The 219-212 House vote in favor of the Patient Protection and Affordable Care Act Bill (H.R.3590) is replete with implications for the insurance industry.
The Senate is set to take up the bill on Tuesday, and President Obama's signature is expected soon after. While opponents of the legislation are readying legal challenges, and Sen. Jim DeMint (R.-S.C.) has introduced a bill to repeal the legislation, the insurance industry is girding for a new reality.
Many of the most profound changes are the most immediate. This year, prohibitions against unwarranted rescissions and denials or exclusions for preexisting conditions will go into effect. Also, the law will stipulate that young adults will be able to stay on their parents' health plans until the age of 26, and uninsured adults with pre-existing conditions will be able to obtain health coverage through a new program that will expire once the proposed insurance exchanges begin operating. The plan includes a 0.9% Medicare surtax that would be imposed on some individuals, as well as small businesses, that file as individuals; and it includes a new, 3.9% tax on non-wage income, such as annuities.
Insurance industry reaction to the bill’s passage was swift and varied, however much of objection to the legislation centered on its perceived lack of cost containment measures.
“Throughout this debate one of the areas of criticism has been that there’s a real lack of focus on reducing health car costs,” Kim Holland, Oklahoma Insurance Commissioner and Secretary-Treasurer for the National Association of Insurance Commissioners told Insurance Networking News at a press briefing today. “There a general agreement that many of these reforms will actually increase premium cost. The subsidies associated with them may reduce their out-of-pocket but that doesn’t mean insurance costs are going to be any less.”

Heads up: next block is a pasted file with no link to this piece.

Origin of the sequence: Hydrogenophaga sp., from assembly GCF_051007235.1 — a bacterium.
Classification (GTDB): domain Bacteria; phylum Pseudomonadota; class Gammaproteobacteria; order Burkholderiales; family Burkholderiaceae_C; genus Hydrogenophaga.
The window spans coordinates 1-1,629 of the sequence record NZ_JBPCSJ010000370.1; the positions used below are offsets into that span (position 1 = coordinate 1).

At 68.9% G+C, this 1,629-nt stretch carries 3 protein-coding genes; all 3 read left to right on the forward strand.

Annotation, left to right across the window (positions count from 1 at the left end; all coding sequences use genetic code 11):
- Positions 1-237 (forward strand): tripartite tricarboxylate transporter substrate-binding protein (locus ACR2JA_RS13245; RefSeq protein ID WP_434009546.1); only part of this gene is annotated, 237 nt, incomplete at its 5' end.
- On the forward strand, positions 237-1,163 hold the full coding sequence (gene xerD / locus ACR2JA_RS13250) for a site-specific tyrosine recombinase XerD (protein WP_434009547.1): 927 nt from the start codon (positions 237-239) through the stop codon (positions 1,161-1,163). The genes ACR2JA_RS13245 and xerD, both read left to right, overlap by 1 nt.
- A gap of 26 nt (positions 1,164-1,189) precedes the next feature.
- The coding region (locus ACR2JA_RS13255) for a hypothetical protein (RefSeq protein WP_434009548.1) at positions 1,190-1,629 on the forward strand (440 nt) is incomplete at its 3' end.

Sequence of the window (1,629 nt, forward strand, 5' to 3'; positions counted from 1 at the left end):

Charles Symington, SVP of government affairs for the Independent Insurance Agents & Brokers of America, struck a similar chord.
“It is critical to note that the health care bill that passed today fails to bend the cost curve for health insurance consumers, including millions of small businesspeople,” Symington said in a statement “Health care reform must first and foremost address the rising costs of health insurance and this bill does nothing in this regard. As the Congressional Budget Office (CBO) acknowledges: under this bill, small businesses will see little to no decrease in their monthly premiums and individuals will see an increase of 10-13%.”
Karen Ignagni, America’s Health Insurance Plans' (AHIP) president and CEO, complained that absent a stronger individual mandate, the legislation would encourage people to wait until they are sick before getting insurance.
“The access expansions are a significant step forward, but this legislation will exacerbate the health care costs crisis facing many working families and small businesses,” Ignagni said in a statement.
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